Some people seem to be trying to rewrite history to blame targeting for our collapse. When the opposite is true, it is the reason we managed to get a large increase in MPs in 1997 and continued to make gains overall in 2001 and 2005 and the reason we managed to hold on to any seats at all in 2015 and 2017. In the 2010 election we made a mess of targeting in the aftermath of cleggmania, as far as I am aware we expanded our pool of target seats thinking we would capitalise on our new found popularity, this led to too many seats being targeted late on without the infrastructure having been built up properly to capitalise on this and spreading our resources too widely resulting in us actually making a net loss of seats despite getting a higher vote share than in 2005 and both main parties being pretty unpopular at the time. I would be willing to bet if we had stuck to our original targeting strategy we would have gained seats overall again.

  • Peter Andrews 1st Feb '18 - 5:31pm

    From 2010 its our then Leader’s disastrous handling of being in Coalition which has done for us and targeting is the only reason we still exist as a parliamentary party at all. We ran a general election campaign in 2010 with “no more broken promises” and breaking the hegemony of the other two parties (Labservatives anyone?) as a high profile part of the campaign, we promised to at least campaign against tuition fees in parliament . We then went and formed a coalition government with one of the Labservative parties (not that I see that as a mistake or that we had much choice, the mistake is how we handled the 201 election and being in Coalition). and broke our tuition fees promise when in Government by not only not campaigning against them but trippling the headline amount charged (I know that is far from the whole story on how the system works but tying to explain a policy detail against £9000 fees headlines is never going to work). We also decided it would be a good idea to back other toxic policies like Lansley’s NHS reforms and the bedroom tax when these were obvious things we should have vetoed outright given they were not mentioned in the coalition agreement. Strangely the electorate don’t tend to forgive these kind of things too readily and we unsurprisingly got very heavily punished at the 2015 election and no amount of targeting could save many of our seats however we messed up the targeting strategy and overtargeted for a second election in a row when it was clear many of our seats were lost but other nearby might have been saved by movng resources.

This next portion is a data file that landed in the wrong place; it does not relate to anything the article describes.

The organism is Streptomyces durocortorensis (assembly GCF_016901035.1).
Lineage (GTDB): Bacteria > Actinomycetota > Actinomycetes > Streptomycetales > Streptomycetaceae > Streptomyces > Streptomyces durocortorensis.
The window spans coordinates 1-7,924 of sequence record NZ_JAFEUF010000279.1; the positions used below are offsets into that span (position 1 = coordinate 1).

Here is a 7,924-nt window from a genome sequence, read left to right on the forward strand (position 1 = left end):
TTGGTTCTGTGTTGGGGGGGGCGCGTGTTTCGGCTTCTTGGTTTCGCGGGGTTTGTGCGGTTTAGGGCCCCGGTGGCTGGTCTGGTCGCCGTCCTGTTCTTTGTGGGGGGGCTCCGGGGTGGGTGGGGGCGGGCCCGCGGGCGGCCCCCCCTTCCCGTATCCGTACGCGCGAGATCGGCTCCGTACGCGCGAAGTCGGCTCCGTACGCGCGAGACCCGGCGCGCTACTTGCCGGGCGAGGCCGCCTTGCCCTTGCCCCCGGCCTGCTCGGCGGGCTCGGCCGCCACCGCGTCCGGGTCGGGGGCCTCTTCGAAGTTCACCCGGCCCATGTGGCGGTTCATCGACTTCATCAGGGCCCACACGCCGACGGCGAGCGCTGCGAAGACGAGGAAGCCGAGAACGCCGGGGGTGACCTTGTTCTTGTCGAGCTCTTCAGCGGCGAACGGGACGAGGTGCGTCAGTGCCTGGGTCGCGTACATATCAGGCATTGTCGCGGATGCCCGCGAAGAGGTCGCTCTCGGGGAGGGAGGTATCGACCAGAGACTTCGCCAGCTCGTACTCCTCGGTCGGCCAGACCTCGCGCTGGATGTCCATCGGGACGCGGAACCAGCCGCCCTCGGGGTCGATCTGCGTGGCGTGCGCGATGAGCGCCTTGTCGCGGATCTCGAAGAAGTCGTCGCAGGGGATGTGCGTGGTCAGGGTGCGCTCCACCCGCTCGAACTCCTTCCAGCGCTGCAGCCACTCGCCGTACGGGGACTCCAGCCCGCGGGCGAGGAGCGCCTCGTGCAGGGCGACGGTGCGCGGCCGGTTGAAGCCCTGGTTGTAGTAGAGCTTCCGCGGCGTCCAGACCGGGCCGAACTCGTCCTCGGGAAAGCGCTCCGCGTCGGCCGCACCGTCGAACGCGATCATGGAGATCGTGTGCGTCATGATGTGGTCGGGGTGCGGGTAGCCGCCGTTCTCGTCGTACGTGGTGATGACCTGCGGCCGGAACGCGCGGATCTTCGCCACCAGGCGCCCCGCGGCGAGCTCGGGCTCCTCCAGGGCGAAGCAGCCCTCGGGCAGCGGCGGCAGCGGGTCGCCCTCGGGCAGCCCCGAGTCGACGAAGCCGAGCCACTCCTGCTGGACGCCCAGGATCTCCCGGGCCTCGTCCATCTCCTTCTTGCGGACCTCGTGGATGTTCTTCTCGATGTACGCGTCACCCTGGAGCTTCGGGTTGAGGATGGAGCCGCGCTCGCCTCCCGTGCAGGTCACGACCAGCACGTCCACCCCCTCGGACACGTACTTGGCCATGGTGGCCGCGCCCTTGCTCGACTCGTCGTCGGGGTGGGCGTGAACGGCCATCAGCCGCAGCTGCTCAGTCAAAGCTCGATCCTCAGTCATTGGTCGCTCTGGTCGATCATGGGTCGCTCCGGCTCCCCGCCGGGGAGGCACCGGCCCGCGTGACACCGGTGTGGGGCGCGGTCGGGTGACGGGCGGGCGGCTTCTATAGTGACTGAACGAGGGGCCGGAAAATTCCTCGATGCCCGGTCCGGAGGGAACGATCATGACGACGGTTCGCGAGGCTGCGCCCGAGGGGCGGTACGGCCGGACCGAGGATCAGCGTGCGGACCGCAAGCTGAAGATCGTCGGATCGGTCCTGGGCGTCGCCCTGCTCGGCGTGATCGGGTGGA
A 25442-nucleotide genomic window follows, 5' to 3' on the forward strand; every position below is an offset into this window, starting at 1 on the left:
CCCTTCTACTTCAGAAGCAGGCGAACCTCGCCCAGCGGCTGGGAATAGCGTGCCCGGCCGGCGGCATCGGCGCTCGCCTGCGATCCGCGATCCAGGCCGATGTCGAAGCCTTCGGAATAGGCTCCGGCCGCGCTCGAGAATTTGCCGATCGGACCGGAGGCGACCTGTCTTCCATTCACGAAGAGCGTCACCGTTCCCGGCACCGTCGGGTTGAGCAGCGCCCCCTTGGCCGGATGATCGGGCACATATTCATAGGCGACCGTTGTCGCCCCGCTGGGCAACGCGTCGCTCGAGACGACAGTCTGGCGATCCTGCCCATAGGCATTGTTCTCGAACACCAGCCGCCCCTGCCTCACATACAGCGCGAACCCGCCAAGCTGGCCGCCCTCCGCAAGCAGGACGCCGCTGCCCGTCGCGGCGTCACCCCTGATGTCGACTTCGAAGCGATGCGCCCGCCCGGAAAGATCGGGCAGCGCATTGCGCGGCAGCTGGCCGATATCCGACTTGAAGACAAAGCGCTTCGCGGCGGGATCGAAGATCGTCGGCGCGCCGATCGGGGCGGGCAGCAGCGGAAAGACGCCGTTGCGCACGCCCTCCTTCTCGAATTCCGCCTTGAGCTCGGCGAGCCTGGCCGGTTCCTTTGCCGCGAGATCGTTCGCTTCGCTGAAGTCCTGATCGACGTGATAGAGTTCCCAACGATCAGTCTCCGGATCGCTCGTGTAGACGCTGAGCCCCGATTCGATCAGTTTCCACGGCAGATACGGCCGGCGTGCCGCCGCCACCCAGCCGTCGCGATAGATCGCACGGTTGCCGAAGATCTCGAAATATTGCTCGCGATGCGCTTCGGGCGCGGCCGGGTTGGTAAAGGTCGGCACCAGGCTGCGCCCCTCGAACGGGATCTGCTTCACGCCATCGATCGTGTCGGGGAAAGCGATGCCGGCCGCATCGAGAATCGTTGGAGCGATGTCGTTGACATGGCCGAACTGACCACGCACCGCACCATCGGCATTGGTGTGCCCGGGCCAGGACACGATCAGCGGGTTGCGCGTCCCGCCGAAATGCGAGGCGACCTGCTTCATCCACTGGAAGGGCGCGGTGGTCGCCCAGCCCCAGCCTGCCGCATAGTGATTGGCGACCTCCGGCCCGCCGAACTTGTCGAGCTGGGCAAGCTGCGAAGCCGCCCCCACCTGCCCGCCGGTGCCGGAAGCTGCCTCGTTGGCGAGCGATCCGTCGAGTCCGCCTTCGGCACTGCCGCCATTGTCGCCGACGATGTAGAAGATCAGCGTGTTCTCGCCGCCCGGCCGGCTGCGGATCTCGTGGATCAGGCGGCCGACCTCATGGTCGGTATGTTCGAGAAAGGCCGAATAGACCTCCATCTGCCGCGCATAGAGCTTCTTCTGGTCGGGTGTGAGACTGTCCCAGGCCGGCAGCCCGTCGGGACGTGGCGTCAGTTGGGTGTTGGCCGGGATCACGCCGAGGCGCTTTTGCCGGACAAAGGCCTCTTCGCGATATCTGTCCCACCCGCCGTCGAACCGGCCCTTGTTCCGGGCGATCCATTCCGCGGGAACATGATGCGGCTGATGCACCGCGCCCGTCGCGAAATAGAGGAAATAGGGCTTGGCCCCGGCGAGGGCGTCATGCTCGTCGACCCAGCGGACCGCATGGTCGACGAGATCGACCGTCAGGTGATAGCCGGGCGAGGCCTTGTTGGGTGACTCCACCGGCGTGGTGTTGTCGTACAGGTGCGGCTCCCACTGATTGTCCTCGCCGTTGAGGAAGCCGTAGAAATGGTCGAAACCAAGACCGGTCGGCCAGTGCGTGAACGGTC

2017 was a different case again as we were such a small party nationally in terms of seats that voters were only really looking at who they wanted to form the Government and deciding they we would be able to make little difference nationally, being a good MP and having a high local profile, local issues etc made little difference if the constituency electoral mathematics were against you.